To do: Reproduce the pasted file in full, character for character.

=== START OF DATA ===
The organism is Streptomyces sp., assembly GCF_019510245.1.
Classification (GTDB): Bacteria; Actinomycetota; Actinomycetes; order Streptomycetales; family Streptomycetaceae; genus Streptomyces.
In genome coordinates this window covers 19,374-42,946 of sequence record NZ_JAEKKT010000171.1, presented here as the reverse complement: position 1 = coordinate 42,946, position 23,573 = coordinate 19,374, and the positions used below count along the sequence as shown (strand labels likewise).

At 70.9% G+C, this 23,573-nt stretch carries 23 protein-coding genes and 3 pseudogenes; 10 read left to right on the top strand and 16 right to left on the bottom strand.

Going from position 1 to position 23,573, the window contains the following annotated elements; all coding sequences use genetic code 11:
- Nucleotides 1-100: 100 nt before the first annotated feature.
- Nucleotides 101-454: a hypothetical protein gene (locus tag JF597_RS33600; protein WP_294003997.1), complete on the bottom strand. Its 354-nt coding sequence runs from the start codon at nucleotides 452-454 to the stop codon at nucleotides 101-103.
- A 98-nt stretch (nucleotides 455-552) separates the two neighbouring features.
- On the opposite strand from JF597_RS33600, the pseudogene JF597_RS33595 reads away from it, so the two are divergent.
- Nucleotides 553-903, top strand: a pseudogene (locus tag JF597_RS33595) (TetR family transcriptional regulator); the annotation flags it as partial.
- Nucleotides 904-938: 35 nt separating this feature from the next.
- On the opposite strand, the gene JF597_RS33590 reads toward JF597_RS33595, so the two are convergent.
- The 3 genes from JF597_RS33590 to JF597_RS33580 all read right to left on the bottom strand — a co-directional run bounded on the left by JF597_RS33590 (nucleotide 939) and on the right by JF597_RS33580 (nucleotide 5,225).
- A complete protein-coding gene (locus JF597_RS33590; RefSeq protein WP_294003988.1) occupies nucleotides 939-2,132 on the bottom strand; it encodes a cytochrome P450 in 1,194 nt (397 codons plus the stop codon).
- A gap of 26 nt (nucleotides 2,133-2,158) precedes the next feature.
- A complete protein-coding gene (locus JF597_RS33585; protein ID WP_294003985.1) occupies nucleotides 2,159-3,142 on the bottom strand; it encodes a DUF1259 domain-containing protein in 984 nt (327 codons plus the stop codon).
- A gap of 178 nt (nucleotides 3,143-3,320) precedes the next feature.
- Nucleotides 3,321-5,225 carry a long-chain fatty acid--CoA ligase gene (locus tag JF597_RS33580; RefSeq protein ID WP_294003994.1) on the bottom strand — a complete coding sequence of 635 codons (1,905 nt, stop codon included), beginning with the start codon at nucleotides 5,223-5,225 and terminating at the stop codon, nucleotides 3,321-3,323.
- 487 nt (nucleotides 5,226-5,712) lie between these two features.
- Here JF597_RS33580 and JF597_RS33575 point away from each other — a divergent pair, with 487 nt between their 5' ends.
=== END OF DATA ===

The organism is Streptomyces sp., assembly GCF_019510245.1.
Classification (GTDB): Bacteria; Actinomycetota; Actinomycetes; order Streptomycetales; family Streptomycetaceae; genus Streptomyces.
In genome coordinates this window covers 19,374-42,946 of sequence record NZ_JAEKKT010000171.1, presented here as the reverse complement: position 1 = coordinate 42,946, position 23,573 = coordinate 19,374, and the positions used below count along the sequence as shown (strand labels likewise).

At 70.9% G+C, this 23,573-nt stretch carries 23 protein-coding genes and 3 pseudogenes; 10 read left to right on the top strand and 16 right to left on the bottom strand.

Going from position 1 to position 23,573, the window contains the following annotated elements; all coding sequences use genetic code 11:
- Nucleotides 1-100: 100 nt before the first annotated feature.
- Nucleotides 101-454: a hypothetical protein gene (locus tag JF597_RS33600; protein WP_294003997.1), complete on the bottom strand. Its 354-nt coding sequence runs from the start codon at nucleotides 452-454 to the stop codon at nucleotides 101-103.
- A 98-nt stretch (nucleotides 455-552) separates the two neighbouring features.
- On the opposite strand from JF597_RS33600, the pseudogene JF597_RS33595 reads away from it, so the two are divergent.
- Nucleotides 553-903, top strand: a pseudogene (locus tag JF597_RS33595) (TetR family transcriptional regulator); the annotation flags it as partial.
- Nucleotides 904-938: 35 nt separating this feature from the next.
- On the opposite strand, the gene JF597_RS33590 reads toward JF597_RS33595, so the two are convergent.
- The 3 genes from JF597_RS33590 to JF597_RS33580 all read right to left on the bottom strand — a co-directional run bounded on the left by JF597_RS33590 (nucleotide 939) and on the right by JF597_RS33580 (nucleotide 5,225).
- A complete protein-coding gene (locus JF597_RS33590; RefSeq protein WP_294003988.1) occupies nucleotides 939-2,132 on the bottom strand; it encodes a cytochrome P450 in 1,194 nt (397 codons plus the stop codon).
- A gap of 26 nt (nucleotides 2,133-2,158) precedes the next feature.
- A complete protein-coding gene (locus JF597_RS33585; protein ID WP_294003985.1) occupies nucleotides 2,159-3,142 on the bottom strand; it encodes a DUF1259 domain-containing protein in 984 nt (327 codons plus the stop codon).
- A gap of 178 nt (nucleotides 3,143-3,320) precedes the next feature.
- Nucleotides 3,321-5,225 carry a long-chain fatty acid--CoA ligase gene (locus tag JF597_RS33580; RefSeq protein ID WP_294003994.1) on the bottom strand — a complete coding sequence of 635 codons (1,905 nt, stop codon included), beginning with the start codon at nucleotides 5,223-5,225 and terminating at the stop codon, nucleotides 3,321-3,323.
- 487 nt (nucleotides 5,226-5,712) lie between these two features.
- Here JF597_RS33580 and JF597_RS33575 point away from each other — a divergent pair, with 487 nt between their 5' ends.